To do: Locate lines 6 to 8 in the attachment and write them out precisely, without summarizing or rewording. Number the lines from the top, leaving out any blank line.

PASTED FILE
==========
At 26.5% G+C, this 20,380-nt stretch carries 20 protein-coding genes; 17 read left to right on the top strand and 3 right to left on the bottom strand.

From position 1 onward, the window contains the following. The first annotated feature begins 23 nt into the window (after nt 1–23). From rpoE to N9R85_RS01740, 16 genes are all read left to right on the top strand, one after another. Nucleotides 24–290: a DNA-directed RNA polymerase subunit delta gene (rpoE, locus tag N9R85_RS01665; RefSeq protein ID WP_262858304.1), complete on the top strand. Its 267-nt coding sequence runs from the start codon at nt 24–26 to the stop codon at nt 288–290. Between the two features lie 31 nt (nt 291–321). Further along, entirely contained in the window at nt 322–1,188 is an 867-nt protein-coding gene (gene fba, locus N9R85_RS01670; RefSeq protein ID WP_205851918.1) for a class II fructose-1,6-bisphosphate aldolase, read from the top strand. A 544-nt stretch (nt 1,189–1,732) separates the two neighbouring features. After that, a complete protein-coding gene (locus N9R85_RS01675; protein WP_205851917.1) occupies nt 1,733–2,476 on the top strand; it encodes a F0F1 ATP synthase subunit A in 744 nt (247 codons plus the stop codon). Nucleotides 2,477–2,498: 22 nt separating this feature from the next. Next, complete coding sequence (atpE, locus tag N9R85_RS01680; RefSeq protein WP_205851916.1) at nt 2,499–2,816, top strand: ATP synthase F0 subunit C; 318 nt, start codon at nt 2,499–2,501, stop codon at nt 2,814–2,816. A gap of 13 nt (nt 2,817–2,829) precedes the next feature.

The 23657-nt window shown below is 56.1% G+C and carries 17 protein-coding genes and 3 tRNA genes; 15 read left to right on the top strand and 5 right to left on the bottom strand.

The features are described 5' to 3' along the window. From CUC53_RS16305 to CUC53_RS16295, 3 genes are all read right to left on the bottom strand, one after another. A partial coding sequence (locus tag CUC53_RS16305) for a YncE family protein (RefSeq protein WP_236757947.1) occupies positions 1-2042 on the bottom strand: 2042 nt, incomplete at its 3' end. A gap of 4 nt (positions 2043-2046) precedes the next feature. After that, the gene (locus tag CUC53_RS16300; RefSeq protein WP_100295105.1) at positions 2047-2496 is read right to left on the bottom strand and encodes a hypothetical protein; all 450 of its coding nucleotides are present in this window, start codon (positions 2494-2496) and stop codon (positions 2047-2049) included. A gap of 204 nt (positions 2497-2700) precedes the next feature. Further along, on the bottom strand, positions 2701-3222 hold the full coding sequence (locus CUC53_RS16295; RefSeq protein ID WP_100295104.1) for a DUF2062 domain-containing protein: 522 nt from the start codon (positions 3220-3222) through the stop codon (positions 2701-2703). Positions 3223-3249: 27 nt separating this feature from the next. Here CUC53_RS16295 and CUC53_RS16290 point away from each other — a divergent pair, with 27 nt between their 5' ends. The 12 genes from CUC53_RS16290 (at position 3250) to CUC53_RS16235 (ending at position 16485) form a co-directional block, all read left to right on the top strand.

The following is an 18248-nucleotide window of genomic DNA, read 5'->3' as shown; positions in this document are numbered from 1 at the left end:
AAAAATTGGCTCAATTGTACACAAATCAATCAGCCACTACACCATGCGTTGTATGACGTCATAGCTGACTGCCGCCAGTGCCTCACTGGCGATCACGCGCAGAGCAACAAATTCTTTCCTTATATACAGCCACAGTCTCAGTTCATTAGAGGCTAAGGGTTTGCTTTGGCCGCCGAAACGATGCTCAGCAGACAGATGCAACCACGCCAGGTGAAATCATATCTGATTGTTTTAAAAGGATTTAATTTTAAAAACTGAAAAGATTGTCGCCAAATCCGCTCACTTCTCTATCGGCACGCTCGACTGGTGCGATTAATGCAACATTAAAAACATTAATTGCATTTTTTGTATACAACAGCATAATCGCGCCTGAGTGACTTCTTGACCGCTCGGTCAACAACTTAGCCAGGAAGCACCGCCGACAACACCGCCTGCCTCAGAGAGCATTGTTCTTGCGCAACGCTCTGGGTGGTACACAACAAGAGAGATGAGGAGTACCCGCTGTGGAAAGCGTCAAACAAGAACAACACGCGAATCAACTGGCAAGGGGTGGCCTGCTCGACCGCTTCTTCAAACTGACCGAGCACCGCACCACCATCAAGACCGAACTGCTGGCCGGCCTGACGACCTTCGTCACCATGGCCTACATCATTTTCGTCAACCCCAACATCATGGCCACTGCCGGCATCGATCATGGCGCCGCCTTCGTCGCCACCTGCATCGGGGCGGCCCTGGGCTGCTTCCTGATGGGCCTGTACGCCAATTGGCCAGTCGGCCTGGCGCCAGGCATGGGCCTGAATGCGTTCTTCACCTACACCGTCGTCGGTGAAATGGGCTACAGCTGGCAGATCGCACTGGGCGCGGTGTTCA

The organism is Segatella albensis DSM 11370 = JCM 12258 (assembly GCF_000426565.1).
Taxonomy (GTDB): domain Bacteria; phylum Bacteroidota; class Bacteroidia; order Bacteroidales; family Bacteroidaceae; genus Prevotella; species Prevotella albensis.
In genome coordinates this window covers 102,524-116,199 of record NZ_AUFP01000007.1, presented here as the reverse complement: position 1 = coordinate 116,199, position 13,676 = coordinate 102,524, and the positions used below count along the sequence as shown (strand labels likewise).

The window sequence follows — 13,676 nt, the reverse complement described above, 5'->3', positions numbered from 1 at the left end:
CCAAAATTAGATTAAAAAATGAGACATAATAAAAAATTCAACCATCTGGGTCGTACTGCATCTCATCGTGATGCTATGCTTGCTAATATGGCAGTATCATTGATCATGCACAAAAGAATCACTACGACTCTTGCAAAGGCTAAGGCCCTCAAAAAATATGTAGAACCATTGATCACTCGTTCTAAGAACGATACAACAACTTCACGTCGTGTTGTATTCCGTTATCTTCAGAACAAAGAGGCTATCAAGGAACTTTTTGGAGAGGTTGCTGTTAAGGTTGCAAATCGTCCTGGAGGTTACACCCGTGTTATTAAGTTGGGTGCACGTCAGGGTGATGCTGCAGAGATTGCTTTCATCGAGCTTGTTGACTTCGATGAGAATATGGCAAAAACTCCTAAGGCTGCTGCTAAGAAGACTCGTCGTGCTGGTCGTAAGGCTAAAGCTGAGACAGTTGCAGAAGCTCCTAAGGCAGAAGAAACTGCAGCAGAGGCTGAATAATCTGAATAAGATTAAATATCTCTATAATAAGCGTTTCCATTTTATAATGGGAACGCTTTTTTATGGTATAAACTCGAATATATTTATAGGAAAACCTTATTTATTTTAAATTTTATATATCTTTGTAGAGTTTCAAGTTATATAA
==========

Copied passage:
AAAAATTGGCTCAATTGTACACAAATCAATCAGCCACTACACCATGCGTTGTATGACGTCATAGCTGACTGCCGCCAGTGCCTCACTGGCGATCACGCGCAGAGCAACAAATTCTTTCCTTATATACAGCCACAGTCTCAGTTCATTAGAGGCTAAGGGTTTGCTTTGGCCGCCGAAACGATGCTCAGCAGACAGATGCAACCACGCCAGGTGAAATCATATCTGATTGTTTTAAAAGGATTTAATTTTAAAAACTGAAAAGATTGTCGCCAAATCCGCTCACTTCTCTATCGGCACGCTCGACTGGTGCGATTAATGCAACATTAAAAACATTAATTGCATTTTTTGTATACAACAGCATAATCGCGCCTGAGTGACTTCTTGACCGCTCGGTCAACAACTTAGCCAGGAAGCACCGCCGACAACACCGCCTGCCTCAGAGAGCATTGTTCTTGCGCAACGCTCTGGGTGGTACACAACAAGAGAGATGAGGAGTACCCGCTGTGGAAAGCGTCAAACAAGAACAACACGCGAATCAACTGGCAAGGGGTGGCCTGCTCGACCGCTTCTTCAAACTGACCGAGCACCGCACCACCATCAAGACCGAACTGCTGGCCGGCCTGACGACCTTCGTCACCATGGCCTACATCATTTTCGTCAACCCCAACATCATGGCCACTGCCGGCATCGATCATGGCGCCGCCTTCGTCGCCACCTGCATCGGGGCGGCCCTGGGCTGCTTCCTGATGGGCCTGTACGCCAATTGGCCAGTCGGCCTGGCGCCAGGCATGGGCCTGAATGCGTTCTTCACCTACACCGTCGTCGGTGAAATGGGCTACAGCTGGCAGATCGCACTGGGCGCGGTGTTCA

The organism is Segatella albensis DSM 11370 = JCM 12258 (assembly GCF_000426565.1).
Taxonomy (GTDB): domain Bacteria; phylum Bacteroidota; class Bacteroidia; order Bacteroidales; family Bacteroidaceae; genus Prevotella; species Prevotella albensis.